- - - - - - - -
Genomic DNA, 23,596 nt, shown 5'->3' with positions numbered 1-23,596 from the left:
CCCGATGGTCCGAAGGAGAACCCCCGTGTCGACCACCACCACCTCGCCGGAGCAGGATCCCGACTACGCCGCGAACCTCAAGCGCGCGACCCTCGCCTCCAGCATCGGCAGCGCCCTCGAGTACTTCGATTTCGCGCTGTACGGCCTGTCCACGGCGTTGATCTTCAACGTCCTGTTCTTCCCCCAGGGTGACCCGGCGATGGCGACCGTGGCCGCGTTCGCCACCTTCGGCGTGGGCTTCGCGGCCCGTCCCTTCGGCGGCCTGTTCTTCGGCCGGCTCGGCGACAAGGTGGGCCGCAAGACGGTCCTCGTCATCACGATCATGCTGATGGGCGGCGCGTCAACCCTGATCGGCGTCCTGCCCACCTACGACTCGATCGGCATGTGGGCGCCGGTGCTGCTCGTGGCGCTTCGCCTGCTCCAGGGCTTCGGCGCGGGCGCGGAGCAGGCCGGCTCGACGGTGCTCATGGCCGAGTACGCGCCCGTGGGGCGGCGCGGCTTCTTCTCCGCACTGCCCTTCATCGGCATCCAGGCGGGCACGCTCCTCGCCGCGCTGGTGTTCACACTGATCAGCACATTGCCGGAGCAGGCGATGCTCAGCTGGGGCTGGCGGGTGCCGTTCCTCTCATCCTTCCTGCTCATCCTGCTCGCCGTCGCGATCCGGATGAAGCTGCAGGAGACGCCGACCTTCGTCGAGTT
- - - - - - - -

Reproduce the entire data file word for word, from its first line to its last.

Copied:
Genomic DNA, 23,596 nt, shown 5'->3' with positions numbered 1-23,596 from the left:
CCCGATGGTCCGAAGGAGAACCCCCGTGTCGACCACCACCACCTCGCCGGAGCAGGATCCCGACTACGCCGCGAACCTCAAGCGCGCGACCCTCGCCTCCAGCATCGGCAGCGCCCTCGAGTACTTCGATTTCGCGCTGTACGGCCTGTCCACGGCGTTGATCTTCAACGTCCTGTTCTTCCCCCAGGGTGACCCGGCGATGGCGACCGTGGCCGCGTTCGCCACCTTCGGCGTGGGCTTCGCGGCCCGTCCCTTCGGCGGCCTGTTCTTCGGCCGGCTCGGCGACAAGGTGGGCCGCAAGACGGTCCTCGTCATCACGATCATGCTGATGGGCGGCGCGTCAACCCTGATCGGCGTCCTGCCCACCTACGACTCGATCGGCATGTGGGCGCCGGTGCTGCTCGTGGCGCTTCGCCTGCTCCAGGGCTTCGGCGCGGGCGCGGAGCAGGCCGGCTCGACGGTGCTCATGGCCGAGTACGCGCCCGTGGGGCGGCGCGGCTTCTTCTCCGCACTGCCCTTCATCGGCATCCAGGCGGGCACGCTCCTCGCCGCGCTGGTGTTCACACTGATCAGCACATTGCCGGAGCAGGCGATGCTCAGCTGGGGCTGGCGGGTGCCGTTCCTCTCATCCTTCCTGCTCATCCTGCTCGCCGTCGCGATCCGGATGAAGCTGCAGGAGACGCCGACCTTCGTCGAGTT